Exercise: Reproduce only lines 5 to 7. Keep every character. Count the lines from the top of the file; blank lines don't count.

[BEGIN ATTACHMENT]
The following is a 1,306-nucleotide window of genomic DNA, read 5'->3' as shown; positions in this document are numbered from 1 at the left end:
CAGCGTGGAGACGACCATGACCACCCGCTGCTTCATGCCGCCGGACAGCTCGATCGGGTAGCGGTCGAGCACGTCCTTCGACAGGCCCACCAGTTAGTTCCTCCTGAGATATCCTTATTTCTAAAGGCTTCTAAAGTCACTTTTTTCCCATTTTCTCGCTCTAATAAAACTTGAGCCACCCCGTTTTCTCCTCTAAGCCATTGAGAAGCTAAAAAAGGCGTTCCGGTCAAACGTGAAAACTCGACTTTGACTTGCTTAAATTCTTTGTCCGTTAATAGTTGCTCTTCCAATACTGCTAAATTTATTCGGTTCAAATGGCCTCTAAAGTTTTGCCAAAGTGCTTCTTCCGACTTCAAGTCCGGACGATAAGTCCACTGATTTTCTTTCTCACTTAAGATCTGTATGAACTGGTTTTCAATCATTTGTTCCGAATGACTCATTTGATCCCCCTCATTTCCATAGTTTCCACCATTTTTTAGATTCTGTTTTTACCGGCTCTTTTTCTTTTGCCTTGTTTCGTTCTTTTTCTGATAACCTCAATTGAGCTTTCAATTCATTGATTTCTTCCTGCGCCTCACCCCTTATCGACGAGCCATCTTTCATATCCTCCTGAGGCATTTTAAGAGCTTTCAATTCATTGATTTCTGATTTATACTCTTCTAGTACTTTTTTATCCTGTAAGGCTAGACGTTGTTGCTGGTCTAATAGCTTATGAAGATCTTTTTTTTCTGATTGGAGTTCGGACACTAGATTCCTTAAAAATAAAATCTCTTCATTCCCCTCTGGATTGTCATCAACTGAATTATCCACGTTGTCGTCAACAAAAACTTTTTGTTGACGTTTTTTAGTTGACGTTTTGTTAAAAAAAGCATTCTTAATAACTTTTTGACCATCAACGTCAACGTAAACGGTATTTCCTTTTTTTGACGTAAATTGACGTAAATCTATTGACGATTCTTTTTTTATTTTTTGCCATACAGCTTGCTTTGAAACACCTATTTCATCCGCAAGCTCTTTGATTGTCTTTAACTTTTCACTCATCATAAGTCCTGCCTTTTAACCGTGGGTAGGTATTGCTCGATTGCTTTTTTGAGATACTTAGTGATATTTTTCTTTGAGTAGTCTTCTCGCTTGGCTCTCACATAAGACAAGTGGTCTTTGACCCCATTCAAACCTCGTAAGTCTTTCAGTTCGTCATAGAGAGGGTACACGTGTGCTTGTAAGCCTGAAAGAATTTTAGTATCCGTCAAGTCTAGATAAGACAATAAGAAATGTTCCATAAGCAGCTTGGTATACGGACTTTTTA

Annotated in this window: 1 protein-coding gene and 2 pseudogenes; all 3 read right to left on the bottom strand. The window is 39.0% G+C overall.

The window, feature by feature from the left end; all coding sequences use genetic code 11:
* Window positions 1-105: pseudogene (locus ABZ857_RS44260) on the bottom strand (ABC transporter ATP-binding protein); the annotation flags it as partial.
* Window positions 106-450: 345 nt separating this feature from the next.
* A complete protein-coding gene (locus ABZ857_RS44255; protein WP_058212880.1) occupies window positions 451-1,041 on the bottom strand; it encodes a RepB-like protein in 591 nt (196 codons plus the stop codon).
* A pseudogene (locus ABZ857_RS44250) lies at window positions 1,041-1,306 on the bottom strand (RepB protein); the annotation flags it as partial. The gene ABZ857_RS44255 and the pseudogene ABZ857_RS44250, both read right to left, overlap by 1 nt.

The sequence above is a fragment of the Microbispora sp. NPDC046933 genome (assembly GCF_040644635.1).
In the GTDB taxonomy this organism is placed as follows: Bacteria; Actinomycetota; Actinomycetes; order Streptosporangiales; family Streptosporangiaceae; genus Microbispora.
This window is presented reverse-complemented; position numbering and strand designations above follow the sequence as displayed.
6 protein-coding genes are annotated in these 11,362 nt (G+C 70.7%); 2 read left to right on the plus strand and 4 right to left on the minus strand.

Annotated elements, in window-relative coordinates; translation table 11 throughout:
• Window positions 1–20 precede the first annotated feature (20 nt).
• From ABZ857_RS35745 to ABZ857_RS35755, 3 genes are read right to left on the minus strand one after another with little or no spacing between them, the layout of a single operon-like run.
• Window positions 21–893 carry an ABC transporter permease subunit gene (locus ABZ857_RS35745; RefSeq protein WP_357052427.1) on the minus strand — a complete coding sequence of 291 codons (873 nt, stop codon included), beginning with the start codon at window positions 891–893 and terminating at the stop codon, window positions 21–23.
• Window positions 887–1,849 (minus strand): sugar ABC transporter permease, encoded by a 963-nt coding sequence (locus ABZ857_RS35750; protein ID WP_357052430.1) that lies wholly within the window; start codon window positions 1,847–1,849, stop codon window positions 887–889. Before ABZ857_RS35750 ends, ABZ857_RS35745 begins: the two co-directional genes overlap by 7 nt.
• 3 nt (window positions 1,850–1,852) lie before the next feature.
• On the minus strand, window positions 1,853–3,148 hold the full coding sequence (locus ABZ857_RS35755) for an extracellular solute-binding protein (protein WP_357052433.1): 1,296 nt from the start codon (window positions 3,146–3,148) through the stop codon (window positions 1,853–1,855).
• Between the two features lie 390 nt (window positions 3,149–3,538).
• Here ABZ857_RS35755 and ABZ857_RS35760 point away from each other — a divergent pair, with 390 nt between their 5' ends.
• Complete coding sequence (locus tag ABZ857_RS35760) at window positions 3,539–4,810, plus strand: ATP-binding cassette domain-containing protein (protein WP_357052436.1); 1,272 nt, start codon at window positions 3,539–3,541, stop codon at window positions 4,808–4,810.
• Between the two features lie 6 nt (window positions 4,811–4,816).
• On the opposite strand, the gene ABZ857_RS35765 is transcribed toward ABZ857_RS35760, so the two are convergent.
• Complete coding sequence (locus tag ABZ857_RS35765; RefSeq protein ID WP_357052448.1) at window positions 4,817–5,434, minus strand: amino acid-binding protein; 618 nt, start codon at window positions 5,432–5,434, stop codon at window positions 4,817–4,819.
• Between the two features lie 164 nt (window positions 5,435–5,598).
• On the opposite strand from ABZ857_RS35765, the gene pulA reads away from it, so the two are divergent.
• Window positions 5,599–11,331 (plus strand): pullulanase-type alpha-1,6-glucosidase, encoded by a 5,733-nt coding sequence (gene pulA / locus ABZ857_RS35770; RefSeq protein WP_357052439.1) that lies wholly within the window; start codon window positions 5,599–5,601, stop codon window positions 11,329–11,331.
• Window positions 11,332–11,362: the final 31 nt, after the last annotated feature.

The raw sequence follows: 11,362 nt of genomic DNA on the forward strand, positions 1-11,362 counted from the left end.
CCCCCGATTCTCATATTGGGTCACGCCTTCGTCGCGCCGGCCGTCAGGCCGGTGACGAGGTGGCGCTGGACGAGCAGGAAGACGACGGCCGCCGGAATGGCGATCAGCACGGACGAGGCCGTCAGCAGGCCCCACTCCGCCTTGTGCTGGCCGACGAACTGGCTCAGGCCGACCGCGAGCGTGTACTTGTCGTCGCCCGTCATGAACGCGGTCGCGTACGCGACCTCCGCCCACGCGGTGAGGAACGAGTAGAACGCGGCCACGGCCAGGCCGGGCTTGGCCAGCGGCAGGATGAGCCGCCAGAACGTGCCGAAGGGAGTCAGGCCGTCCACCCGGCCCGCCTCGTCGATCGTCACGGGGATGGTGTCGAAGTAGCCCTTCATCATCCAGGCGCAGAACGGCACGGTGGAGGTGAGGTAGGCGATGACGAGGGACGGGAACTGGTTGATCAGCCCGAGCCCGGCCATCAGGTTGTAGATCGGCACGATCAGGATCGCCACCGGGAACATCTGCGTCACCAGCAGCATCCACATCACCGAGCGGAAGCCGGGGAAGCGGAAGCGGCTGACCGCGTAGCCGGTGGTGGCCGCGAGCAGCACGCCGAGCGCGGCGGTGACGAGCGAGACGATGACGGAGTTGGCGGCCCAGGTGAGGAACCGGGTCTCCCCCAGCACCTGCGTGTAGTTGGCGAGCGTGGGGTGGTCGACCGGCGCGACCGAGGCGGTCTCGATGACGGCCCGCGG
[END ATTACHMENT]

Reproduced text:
* Window positions 1-105: pseudogene (locus ABZ857_RS44260) on the bottom strand (ABC transporter ATP-binding protein); the annotation flags it as partial.
* Window positions 106-450: 345 nt separating this feature from the next.
* A complete protein-coding gene (locus ABZ857_RS44255; protein WP_058212880.1) occupies window positions 451-1,041 on the bottom strand; it encodes a RepB-like protein in 591 nt (196 codons plus the stop codon).